The Urban Legends show will be my third Hyde reading for Jayne–I did her Seven Deadly Sins reading (you can find the piece I wrote for that here) and the Independence Day one. I like her dedication to making these things Big Events. She wants to challenge her readers–which is why, like us, she hands out prompts rather than just asking us to bring anything we’ve got lying around.
I actually had kind of a mortifying experience reading at True Story, but that was because I chose to write about something that I hadn’t told a whole lot of people that I discovered was quite embarrassing to tell a room full of strangers. I still consider having done the reading to be an honor. Like I said before, Kate’s got a knack for curation and her show is great.
I’ve gone up at Carapace a few times and it hasn’t gotten any less scary to me. Telling a story with no notes and attempting to do so artfully is nerve-wracking. But man, it is exhilarating. Lance Colley is a really good host and Randy and Joyce are remarkable people who I am really fond of.
Honestly, before I became a part of WRITE CLUB, I had all but given up writing. I’d majored in creative writing for a while, then dropped out, worked, went and got an Audio Engineering degree. I didn’t make a place for it in my life, but finding my way into this community of seriously talented and excellent people has given me a reason to want to get my voice out there too. Being asked to read at someone’s event feels like I’m being asked to bring my A game. There’s a mutual respect in that. And it’s so great because it fulfills this thing that was always missing in the writing I used to do in college and that was audience response. You grow gaunt and pale in front of your computer and you put your work out there and nothing happens. Writing, in practice, is isolating and difficult. The doing can be tortuous, but I like having written. And in this scene, you sweat on your keyboard for days and then you get to get up in front of an audience that wants to hear what you’ve done. It emphasizes my favorite part of writing–the having written part. At risk of sounding foppish, it’s fucking magical.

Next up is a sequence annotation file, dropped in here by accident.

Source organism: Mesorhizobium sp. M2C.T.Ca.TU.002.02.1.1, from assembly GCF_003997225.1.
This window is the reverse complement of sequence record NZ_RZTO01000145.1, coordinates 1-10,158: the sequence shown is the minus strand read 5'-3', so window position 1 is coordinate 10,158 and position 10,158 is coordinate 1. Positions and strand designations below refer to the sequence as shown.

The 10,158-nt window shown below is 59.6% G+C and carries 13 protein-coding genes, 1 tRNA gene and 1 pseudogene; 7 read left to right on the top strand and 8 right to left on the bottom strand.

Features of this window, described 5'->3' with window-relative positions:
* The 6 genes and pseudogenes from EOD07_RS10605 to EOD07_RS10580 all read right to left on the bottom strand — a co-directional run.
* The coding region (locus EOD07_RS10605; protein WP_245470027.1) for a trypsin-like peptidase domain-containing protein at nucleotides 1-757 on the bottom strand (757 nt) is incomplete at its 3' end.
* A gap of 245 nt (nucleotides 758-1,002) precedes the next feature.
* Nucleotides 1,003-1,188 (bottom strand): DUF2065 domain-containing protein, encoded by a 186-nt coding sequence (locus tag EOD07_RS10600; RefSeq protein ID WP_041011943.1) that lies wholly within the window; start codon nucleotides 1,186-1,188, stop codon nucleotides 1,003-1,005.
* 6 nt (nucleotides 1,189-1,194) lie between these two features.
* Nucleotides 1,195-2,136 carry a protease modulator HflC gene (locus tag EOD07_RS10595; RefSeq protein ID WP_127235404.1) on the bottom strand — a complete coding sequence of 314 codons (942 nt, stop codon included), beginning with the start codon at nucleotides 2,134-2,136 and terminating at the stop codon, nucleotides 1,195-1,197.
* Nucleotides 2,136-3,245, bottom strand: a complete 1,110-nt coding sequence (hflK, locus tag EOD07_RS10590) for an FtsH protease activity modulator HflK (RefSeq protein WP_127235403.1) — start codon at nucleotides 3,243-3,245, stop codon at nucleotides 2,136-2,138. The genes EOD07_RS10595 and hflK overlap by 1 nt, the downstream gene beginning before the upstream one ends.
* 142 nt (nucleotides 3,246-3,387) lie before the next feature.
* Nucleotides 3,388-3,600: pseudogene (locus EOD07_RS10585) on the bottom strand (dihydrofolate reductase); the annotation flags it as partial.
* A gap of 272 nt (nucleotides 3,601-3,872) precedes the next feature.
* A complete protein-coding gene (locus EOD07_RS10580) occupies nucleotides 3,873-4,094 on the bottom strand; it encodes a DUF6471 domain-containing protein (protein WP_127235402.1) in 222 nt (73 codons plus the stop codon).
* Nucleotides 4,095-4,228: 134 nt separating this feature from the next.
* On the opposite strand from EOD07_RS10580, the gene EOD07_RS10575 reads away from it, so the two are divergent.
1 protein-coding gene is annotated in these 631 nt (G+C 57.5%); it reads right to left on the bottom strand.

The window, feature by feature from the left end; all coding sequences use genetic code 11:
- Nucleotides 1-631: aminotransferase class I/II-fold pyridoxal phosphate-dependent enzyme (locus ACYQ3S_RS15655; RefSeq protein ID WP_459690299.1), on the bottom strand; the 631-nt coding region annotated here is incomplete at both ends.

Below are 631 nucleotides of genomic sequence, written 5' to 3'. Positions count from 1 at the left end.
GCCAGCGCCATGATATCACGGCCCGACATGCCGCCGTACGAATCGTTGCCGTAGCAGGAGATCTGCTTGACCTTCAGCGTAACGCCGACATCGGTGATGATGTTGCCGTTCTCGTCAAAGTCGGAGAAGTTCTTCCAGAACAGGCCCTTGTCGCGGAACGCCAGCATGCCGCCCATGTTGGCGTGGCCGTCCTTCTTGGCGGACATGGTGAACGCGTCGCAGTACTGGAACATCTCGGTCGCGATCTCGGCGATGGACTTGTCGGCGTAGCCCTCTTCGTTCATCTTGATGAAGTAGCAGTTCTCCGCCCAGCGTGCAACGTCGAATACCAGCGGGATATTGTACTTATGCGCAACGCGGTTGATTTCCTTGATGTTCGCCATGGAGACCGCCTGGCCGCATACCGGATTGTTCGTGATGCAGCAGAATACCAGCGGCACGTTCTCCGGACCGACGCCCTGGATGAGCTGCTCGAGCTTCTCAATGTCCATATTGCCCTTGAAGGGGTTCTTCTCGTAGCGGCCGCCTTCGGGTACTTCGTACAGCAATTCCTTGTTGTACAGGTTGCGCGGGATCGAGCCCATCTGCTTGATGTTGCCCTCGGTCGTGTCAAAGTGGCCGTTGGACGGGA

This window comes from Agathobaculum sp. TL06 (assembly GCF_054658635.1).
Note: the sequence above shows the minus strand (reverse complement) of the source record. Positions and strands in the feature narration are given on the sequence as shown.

My ultimate want for this scene though is for it to amount to more than just awesome events. I’m waiting for the first novel or screenplay to come out that began life as a WRITE CLUB piece.